Dan Murphy: Redefining GMOs

In this era marked by Grand Canyon-sized divides among Americans, there’s one subject that seems to unite people, no matter how divergent their political persuasions. That issue is captured in three little letters: GMO.

As we sit here in 2018, we calmly take for granted the monumental advances in technology that impact our daily lives. No matter where we are or what we’re doing, we expect to access unlimited information content, video streams or music selections, all on demand, all delivered instantly on our smart phones.

We never give a second thought to the physical infrastructure, the technological capabilities, the incredible R&D that makes it all possible. It’s just part of modern life and integral to our 21st century lifestyles.

But for all our sophistication with high-tech gadgetry, a significant percentage of consumers exhibit fear and loathing of anything connected with biotech. They — we — trust implicitly that the telecom manufacturers, the Internet providers, the tech companies are all responsible actors in terms of the safety and efficacy of the devices that rule our lives.

But the idea of scientists using biotechnology to make crops hardier or more productive?

Unthinkable! Outrageous! A scourge on America that must be stopped, or at least avoided at all costs.

What’s more, an equally significant percentage of people, while they might not be actively opposed to biotech as applied to food production, they neither approve of farmers growing GMO crops nor desire to consume any products not labeled “GMO-free.”

I’ve yet to find a single adult who proclaims, “I like GMOs. I’m glad the science is there to help make agriculture more productive.”

I’ve never even heard anyone utter that first sentence.

To paraphrase the famous movie line: “You lost me at GMO.”

Breakthrough Genetic Therapy
Now, however, there’s a development underway that not only advances biotechnology in a way that could positively affect millions of Americans — which Monsanto’s Roundup Ready crops have not, admittedly — and coincidentally, underscore the value of using animals in medical research.

Talk about killing two activist themes with one project.

As reported by UPI, a research team at the Autonomous University of Barcelona in Spain is using gene therapy to trigger weight loss in mice, as well as decrease insulin resistance, both of which are involved in the development of type 2 diabetes. As the report noted, the genetic manipulation stimulated production of a protein (labeled FGF2) normally secreted naturally by several organs in the body to maintain proper tissue metabolism.

Using what amounts to genetic engineering to accelerate weight loss? That alone would be huge (no pun intended). But consider this: According to the Centers for Disease Control and Prevention, nearly 30 million Americans — more than one in every 10 adults 20 years or older — have diabetes, many of them undiagnosed and unaware of their condition.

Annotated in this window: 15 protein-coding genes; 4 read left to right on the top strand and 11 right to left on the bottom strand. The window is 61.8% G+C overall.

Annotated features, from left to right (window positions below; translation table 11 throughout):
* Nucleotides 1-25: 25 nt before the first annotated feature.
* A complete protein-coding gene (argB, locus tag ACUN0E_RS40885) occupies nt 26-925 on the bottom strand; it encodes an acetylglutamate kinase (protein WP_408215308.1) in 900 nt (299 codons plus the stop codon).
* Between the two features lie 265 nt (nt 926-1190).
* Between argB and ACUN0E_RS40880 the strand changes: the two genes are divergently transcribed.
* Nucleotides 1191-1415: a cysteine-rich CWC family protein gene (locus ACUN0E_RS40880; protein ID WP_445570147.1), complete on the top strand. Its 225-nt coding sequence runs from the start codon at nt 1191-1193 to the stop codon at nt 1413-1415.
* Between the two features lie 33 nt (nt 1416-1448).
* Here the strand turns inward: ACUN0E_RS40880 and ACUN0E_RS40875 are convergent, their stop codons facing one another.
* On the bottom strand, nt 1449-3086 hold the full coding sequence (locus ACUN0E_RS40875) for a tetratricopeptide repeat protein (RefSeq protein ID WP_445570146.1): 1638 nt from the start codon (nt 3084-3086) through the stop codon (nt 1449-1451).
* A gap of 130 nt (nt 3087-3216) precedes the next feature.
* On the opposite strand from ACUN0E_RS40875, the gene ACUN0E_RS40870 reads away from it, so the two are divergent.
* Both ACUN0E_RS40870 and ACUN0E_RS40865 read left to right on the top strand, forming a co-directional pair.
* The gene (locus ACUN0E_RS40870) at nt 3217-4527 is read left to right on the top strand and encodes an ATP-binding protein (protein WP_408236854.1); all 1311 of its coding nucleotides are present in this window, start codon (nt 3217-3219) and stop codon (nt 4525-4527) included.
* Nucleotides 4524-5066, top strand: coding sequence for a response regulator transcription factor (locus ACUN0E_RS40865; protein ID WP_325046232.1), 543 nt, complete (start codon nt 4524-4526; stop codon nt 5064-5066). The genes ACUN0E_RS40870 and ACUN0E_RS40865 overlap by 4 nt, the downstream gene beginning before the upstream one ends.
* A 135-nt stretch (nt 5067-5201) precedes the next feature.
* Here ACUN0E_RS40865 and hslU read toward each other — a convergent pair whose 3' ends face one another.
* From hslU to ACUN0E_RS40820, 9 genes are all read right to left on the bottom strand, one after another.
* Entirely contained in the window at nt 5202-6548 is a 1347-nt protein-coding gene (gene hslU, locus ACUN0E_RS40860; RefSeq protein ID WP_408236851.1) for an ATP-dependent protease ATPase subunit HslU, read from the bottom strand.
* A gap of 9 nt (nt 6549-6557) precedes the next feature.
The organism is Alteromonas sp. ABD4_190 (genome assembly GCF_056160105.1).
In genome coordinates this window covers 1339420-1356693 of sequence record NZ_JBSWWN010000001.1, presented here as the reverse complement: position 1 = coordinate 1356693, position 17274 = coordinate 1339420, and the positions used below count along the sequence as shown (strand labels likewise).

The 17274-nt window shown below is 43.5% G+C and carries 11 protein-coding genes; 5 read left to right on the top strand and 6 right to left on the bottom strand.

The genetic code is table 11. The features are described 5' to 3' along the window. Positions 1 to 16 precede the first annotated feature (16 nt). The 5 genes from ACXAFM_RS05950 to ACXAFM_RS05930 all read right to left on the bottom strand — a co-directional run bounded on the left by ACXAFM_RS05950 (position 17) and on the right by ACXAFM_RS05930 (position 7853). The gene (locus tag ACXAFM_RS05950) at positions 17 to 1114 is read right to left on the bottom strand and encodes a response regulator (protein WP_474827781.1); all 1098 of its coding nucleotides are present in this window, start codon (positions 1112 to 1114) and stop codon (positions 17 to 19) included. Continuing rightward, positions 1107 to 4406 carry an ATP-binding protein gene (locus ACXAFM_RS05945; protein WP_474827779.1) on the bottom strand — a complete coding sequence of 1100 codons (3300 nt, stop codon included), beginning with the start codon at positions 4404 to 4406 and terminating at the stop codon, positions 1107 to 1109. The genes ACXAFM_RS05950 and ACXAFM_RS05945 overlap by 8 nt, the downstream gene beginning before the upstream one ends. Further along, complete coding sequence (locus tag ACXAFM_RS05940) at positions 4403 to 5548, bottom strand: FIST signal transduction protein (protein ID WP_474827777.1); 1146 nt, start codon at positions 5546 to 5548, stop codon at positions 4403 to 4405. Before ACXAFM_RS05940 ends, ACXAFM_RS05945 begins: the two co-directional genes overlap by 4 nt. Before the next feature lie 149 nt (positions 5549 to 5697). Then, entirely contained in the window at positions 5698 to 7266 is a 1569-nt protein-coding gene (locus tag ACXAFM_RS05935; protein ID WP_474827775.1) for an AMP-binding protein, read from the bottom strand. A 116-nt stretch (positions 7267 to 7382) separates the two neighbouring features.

Next time you pay a visit to the doctor’s office, ask him or her how successful they are with treating diabetic patients, how compliant most of them are with managing their condition, how motivated most are about losing weight and sticking to a prescribed diet.

Diabetes is, unfortunately, a deadly disease, one that’s reaching epidemic proportions in the United States, with a million and a half new patients developing the condition every year.

“This is the first time that long-term reversion of obesity and insulin resistance have been achieved upon a one-time administration of a gene therapy, in an animal model that resembles obesity and type 2 diabetes in humans,” Veronica Jimenez, a researcher at University of Barcelona, said in a news release. “The results demonstrate that it is a safe and effective therapy.”

The research team also found that the gene therapy protected against tumor formation in the liver in response to a “hypercaloric” diet — you know … like the ones they sell at fast-food drive-thrus.

And here’s the clincher: When administered to non-obese mice, the gene therapy promoted healthier aging, while preventing age-associated weight gain and insulin resistance.

So let’s see: This therapy potentially could stimulate weight loss, reduce insulin resistance in diabetic and pre-diabetic patients and protect against the ill effects of the aging process.

If a representative sampling of the population were asked, “Would you support a new medical treatment that triggers weight loss and could potentially ‘cure’ diabetes,” what do you suppose the answers would be? I’m guessing the responses would be overwhelmingly positive.

If you then explained that this treatment involved “gene therapy,” do you really think people would react the way they do with GMOs?

“No way! Prevent obesity and cure diabetes? Not if it involves messing with genetics!”

Seriously, where’s the great gulf between genetic engineering of plants to deal with crop disease (like with Bt corn) and manipulating genes in mice and eventually people to deal with a deadly disease like diabetes?

You know the answer to that question. Too bad most Americans never get asked exactly that.

Editor’s Note: The opinions in this commentary are those of Dan Murphy, a veteran journalist and commentator.